Defense, team assists, and bench play. The Lakers suddenly have made their weaknesses into strengths. Granted, they couldn’t hit a FT to save their lives on NBATV’s Tuesday Fan Night game at Staples, but they made up for this deficiency through teamwork.
The Lakers finished the 2nd quarter the same way they started the 1st, with a stop. LA held the soon-to-be Pelicans to 32% shooting in the 1st half, allowing only 18 points in the 2nd quarter. The D switched smoothly and rotated efficiently. The ball moved freely on offense as well. Kobe chased another trip-dub, opening with 5 assists, as well as 6 pts and 4 rebs. Pau, publically accepting his 2nd unit role, came off the bench and distributed 6 dimes. The Lakers shot 50% from the field because, as the saying goes, the ball is always faster than the defender.
As the ball leaves the hands of the Lakers, the defense moves from player to player, trying to react. They couldn’t find Dwight quick enough as he sealed and dropped stepped his way to 15 1st half points. When the ball sits in the corner, the defense rests, waiting to spring onto a rebound and run the ball down the Lakers throats. This was the issue with transition defense. The Lakers weren’t purposely lagging back from the offensive side as teams flew down the court. They were out of position. The players were waiting around for the play to happen, watching, instead of in constant motion, ready to react. The offense scored 20 of its baskets on 17 assists, finishing with 34 team assists on 39 made field goals. Conclusion: the shots are in rhythm, and the rotations are in rhythm. When the ball doesn’t find the bottom of the net, the Lakers have an advantage getting back. They are already in motion, so they can hustle back in stride with, instead of behind the competition.
As dominant as they were in the 1st half, the Lakers rolled out the comeback carpet for the road trippin “Pelicans,” away from home due to the Super Bowl. A horrible stretch at the FT line and some sluggish defense in the 3rd let the Pelicans back in, shaving the lead from 18 to 4. So, of course, the bench came to the rescue.
Some improved play by the reserves, including 16 from Antawn Jamison and 13 from Jodie Meeks, and the return of Steve Blake put the Lakers back in the lead, 98-80, with 5:56 to go. But, the bench giveth, and taketh away. The Lakers offense froze and the Hornets charged back on consecutive 3s by former Cal Bear Ryan Anderson. The Pelicans almost completed the comeback following a 21-4 run as Grevious Vasquez hit his 15th point on a floater to cut it to 102-101. But, Earl Clark continued his exponential development by diving in the lane and catching a falling out of bounds 11th assist from a double-teamed Kobe for his 20th point. Earl also added 12 boards on a night when Dwight played target man on O. Clark then found Nash off of a Kobe kick out for a 3 and the dagger. The Lakers concluded their 3-game winning streak with a few more fireworks than necessary, and now look to extend this momentum on the road in Phoenix. Although they have showed an incredible lack of poise on the road, these Lakers need a successful road trip, to galvanize their newfound roles and bond through further successes.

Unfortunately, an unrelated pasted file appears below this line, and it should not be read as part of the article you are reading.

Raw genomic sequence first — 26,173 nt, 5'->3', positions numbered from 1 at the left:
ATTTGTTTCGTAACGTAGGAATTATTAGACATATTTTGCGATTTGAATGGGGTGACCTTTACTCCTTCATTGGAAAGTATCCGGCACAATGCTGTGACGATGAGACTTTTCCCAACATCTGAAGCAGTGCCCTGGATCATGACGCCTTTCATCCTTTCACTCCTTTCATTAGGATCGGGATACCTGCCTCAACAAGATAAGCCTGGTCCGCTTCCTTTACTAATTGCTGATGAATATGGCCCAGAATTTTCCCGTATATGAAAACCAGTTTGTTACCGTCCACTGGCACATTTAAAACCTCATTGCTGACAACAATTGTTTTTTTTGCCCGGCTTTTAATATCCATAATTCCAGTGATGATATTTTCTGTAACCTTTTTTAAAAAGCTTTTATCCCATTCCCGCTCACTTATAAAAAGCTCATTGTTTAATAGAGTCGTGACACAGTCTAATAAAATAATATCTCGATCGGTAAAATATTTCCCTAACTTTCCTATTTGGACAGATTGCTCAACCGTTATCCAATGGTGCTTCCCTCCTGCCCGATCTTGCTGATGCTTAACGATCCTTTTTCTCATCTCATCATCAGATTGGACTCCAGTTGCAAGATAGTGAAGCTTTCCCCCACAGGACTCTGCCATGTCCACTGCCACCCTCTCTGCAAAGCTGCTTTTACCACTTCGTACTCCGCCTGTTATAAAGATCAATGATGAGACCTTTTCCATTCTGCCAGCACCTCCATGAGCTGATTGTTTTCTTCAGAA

This is the benefit of sharing a common goal. Whether on defense, rotating to a space that a player has left to cover their man, or offense, rotating the ball one extra pass to make sure the shot is wide open and in rhythm, a complete team picks up their game in areas that are lacking.
Nash won 2 league MVPs as a volume facilitator, but now he shines as a jump shooter. He made 4-5 from the field and 3-4 from distance. Pau won 2 O’Brien’s with the Lakers as a starter, but now he anchors the 2nd unit and facilitates for players who cannot create their own shots on a regular basis. Pau ended the game with three of a kind, 7 of each major statistical category. Kobe led league in scoring until recently deciding to challenge for the lead league in assists. His 11 assists allowed again for incredible scoring balance as six Lakers scored in double figures. He got his lucky number 14 in points, but on only 12 shots.
Earl Clark, the 14th pick by the Suns in 2009, an after thought in the Dwight Howard deal, barely touched the court until Pau took a shot to the head. George Karl plucked him off of the bench to make both of Pau’s FTs. Clark chose to become a glue guy, to make plays that keep the team together. Now, instead of facilitating the finances to bring Dwight to LA, he is grabbing defensive boards so Dwight can concentrate on scoring his 24, thieving 5 times, and blocking 4 shots. He is attacking the rim and making threes to spread the floor. He is accepting defensive assignments against LeBron, KD, and other elite players. He is doing what is necessary to help his team win.